Treasurer’s Report – Zahra Montazeri 

 

Having been elected treasurer in the middle of Dec. 2018 I officially started my job in the beginning of 2019. At that time I began to work with the office administrator in order to get familiar with our CUPE local’s accounting procedure. As soon as I understood the financial situation I updated the budget and held my first finance committee meeting on Feb.25. Then I presented the budget and discussed using the strike fund for mobilization purposes. Soon after I started to work on the budget for 2019-20 and had two more finance committees in March/April to finalize the budget draft. I am now working with trustees and met them twice in the past three months. In terms of our financial situation, I can say that we had a great year with more than $70,000 surplus so far. I would like to thank all CUPE members for attending this AGM 2019.

Vice-President Internal Report – Jo Farall & Émélie Desrochers-Turgeon 

We started our mandate in January 2019. Aiming to foster a community of care, our goals were set into three categories: (1) increase training through a workshop and training strategy, (2) foster communication with members, the Executive Board and the Executive Council, and (3) amplify the voices of marginalized members through our work with the Rainbow Caucus and the Women’s Caucus.

1. Workshop & Training Strategy We drafted a four phase workshops and training strategy. The first phase was to work on training for the executive board and to work team building and board cohesion. The second step was to get more of our 101 style anti-oppression that we run, offered by the EDC so that TAs can be paid to attend the trainings. This will help to honour everyone’s time and reach more members. The third step is to offer more advanced workshops for those who have already taken 101 style trainings. The fourth step is to work on praxis events with partners.

We have worked in conjunction with the mobilization committee and our mobilization coordinator to forward these goals.

1.1 As part of the first step, we have suggested to organize an “authentic relating games” night for board members. It was decided to postpone the event after the annual election so that the team building exercise benefits the board members for the upcoming election.

1.2 We have moved forward on the second step by offering an anti-oppression training called “Applying Anti-Oppressive Techniques in the Classroom Workshop.” It was held February 27th in Southam 506 from 2.30 to 4.30 PM and was a paid training through the EDC.

Participants learned about challenging their own behaviors, recognizing racism, sexism, homophobic and otherwise oppressive attitudes, and will receive tools for combating such things in the classroom. The workshop facilitator was Sharp Dopler who has been an educator, community worker and activist for over 20 years. Sharp is a member of the Ottawa Indigenous community and is of Cherokee/Sauk/Fox and Irish descent. Sharp has presented at various venues at the local, regional, provincial, national and international level. Sharp is honoured to be considered a Traditional Knowledge Keeper and carrier of Ceremony in the Ottawa community as well in other communities. Sharp uses this traditional knowledge and Indigenous ways of being in the world to inform how the work is done.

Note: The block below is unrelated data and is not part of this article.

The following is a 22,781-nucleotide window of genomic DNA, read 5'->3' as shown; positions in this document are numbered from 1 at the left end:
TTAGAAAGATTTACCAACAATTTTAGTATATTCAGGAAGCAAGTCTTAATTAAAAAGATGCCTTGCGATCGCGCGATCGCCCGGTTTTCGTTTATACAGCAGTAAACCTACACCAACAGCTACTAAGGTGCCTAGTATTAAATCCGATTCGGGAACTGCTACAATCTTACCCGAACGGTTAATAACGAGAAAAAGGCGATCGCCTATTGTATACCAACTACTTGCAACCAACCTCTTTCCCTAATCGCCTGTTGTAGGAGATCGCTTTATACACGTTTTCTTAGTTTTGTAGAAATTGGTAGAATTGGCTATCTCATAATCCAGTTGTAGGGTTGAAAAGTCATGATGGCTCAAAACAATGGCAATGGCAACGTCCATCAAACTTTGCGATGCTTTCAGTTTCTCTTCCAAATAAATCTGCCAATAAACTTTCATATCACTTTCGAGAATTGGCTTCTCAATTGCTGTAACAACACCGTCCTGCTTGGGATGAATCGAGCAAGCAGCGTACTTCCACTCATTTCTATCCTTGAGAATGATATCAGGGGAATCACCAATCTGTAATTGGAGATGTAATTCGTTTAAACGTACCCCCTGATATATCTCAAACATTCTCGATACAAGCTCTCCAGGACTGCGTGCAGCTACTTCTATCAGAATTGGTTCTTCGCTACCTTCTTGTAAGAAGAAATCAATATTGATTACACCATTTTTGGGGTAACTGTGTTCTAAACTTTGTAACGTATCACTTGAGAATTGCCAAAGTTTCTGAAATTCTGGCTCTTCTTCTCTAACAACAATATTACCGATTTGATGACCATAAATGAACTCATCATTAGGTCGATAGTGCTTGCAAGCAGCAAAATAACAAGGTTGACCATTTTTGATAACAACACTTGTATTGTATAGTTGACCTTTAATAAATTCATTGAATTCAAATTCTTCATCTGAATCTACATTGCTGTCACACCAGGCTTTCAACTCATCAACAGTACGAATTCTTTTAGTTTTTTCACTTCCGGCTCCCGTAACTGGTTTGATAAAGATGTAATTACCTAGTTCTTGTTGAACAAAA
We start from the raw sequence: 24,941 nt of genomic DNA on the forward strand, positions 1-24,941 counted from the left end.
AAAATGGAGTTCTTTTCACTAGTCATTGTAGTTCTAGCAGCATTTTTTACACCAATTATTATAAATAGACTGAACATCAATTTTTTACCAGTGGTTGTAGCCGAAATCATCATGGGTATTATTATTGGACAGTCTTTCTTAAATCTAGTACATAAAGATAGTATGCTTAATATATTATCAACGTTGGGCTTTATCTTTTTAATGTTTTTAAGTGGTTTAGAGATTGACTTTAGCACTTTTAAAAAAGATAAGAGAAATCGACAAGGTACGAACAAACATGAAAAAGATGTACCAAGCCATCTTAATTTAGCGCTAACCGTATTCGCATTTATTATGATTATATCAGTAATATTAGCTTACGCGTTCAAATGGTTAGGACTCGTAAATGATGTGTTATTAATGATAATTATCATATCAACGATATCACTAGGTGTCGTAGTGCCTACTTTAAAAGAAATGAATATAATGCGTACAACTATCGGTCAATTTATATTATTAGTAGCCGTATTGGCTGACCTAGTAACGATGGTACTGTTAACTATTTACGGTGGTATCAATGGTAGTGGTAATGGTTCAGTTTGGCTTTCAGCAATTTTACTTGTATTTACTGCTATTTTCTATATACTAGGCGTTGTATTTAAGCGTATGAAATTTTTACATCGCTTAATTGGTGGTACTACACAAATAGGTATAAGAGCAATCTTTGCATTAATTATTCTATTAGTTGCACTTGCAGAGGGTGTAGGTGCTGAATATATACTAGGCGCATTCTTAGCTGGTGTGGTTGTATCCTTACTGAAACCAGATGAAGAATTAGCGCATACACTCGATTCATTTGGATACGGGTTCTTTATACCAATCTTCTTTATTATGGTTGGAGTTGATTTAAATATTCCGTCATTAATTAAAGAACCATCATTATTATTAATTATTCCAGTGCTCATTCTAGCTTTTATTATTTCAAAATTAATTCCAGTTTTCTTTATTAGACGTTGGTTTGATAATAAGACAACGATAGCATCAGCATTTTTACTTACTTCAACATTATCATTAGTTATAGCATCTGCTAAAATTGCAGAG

1.3 As part of our third phase, two workshops were organized. The first was a conflict de-escalation workshop on March 8th. In addition, OPRIG offered to host a decolonizing workshop.

 

1.4 As part of our fourth phase, Aalya had suggested making a “human library” event with labour organizers. We have not started working on phase four yet.

2. Communication 2.1 Communication with Members – Lunchtime Chat Series: We organized monthly events named “Lunchtime Chat Series” which consist in providing lunch and facilitating discussions around a topic that might be of interest for the members. The first Lunchtime Chat, whose theme was “Communities of Care”, was held on February 4th. It was a success and a valuable opportunity to hear about issues and concerns from the members. The second Lunchtime Chat was on March 11th under the theme “Gender Dynamics on Campus”. Our main goal is to listen to our membership. We hope that the event also becomes a space for people to know more about their rights, to learn about available services and network with other members of the community. Moreover, the event can provide an informal platform to connect with members that might feel marginalized and generate more interest in getting involved in the union.

2.2 Communication within the Executive Council, Board, Stewards and Caucus Chairs– Slack: In the spirit of improving communication between members of the Executive Council and providing institutional memory to the caucuses and committees, the collaboration software “Slack” has been proposed to be used within the Local. We believe that Slack could reduce the length of emails, facilitate direct communication and allow for people to stay tuned on ongoing projects. The platform allows for documents and files to be inserted and semi-private channels can take place according to projects of specific teams. Voted during the Executive Council on February 15th, it was decided to start with a trial period until the next Executive Council. The whole Executive Council will be emailed to get started with the tool and a guide will be provided to the staff. The trial period is intended for the team to get accustomed to the software, to provide feedback and illuminate a longer term decision to be held during at the next Executive Council.

3. Caucuses 3.1 Rainbow Caucus The Rainbow Caucus has been hosting joint events with Kind Space and Ten Oaks Project. We have so far hosted six Every Body Swim events. The next two swims are Friday March 15 – 6:15-7:45 pm and Friday April 12 – 6:15-7:45 pm. We are looking to expand our membership.